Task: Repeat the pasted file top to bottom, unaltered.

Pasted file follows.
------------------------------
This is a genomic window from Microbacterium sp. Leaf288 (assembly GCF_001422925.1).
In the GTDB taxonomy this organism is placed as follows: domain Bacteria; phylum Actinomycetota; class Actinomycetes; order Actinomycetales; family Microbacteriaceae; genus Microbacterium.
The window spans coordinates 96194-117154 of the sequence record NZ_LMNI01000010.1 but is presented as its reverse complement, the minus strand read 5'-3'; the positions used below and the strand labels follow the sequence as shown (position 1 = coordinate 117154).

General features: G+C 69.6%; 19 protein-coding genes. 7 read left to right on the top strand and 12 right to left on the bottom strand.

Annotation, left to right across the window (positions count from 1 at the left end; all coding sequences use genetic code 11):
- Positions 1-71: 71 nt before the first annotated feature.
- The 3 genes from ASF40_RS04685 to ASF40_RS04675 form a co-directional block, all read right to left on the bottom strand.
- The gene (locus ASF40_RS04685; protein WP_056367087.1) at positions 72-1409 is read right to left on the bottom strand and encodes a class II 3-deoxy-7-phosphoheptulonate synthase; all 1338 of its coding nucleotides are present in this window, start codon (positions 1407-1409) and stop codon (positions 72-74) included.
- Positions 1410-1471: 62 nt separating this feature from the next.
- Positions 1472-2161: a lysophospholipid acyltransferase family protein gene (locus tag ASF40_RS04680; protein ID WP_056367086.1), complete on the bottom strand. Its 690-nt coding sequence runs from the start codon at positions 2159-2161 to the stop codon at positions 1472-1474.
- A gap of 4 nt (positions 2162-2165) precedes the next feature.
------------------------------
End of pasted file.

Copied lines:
This is a genomic window from Microbacterium sp. Leaf288 (assembly GCF_001422925.1).
In the GTDB taxonomy this organism is placed as follows: domain Bacteria; phylum Actinomycetota; class Actinomycetes; order Actinomycetales; family Microbacteriaceae; genus Microbacterium.
The window spans coordinates 96194-117154 of the sequence record NZ_LMNI01000010.1 but is presented as its reverse complement, the minus strand read 5'-3'; the positions used below and the strand labels follow the sequence as shown (position 1 = coordinate 117154).

General features: G+C 69.6%; 19 protein-coding genes. 7 read left to right on the top strand and 12 right to left on the bottom strand.

Annotation, left to right across the window (positions count from 1 at the left end; all coding sequences use genetic code 11):
- Positions 1-71: 71 nt before the first annotated feature.
- The 3 genes from ASF40_RS04685 to ASF40_RS04675 form a co-directional block, all read right to left on the bottom strand.
- The gene (locus ASF40_RS04685; protein WP_056367087.1) at positions 72-1409 is read right to left on the bottom strand and encodes a class II 3-deoxy-7-phosphoheptulonate synthase; all 1338 of its coding nucleotides are present in this window, start codon (positions 1407-1409) and stop codon (positions 72-74) included.
- Positions 1410-1471: 62 nt separating this feature from the next.
- Positions 1472-2161: a lysophospholipid acyltransferase family protein gene (locus tag ASF40_RS04680; protein ID WP_056367086.1), complete on the bottom strand. Its 690-nt coding sequence runs from the start codon at positions 2159-2161 to the stop codon at positions 1472-1474.
- A gap of 4 nt (positions 2162-2165) precedes the next feature.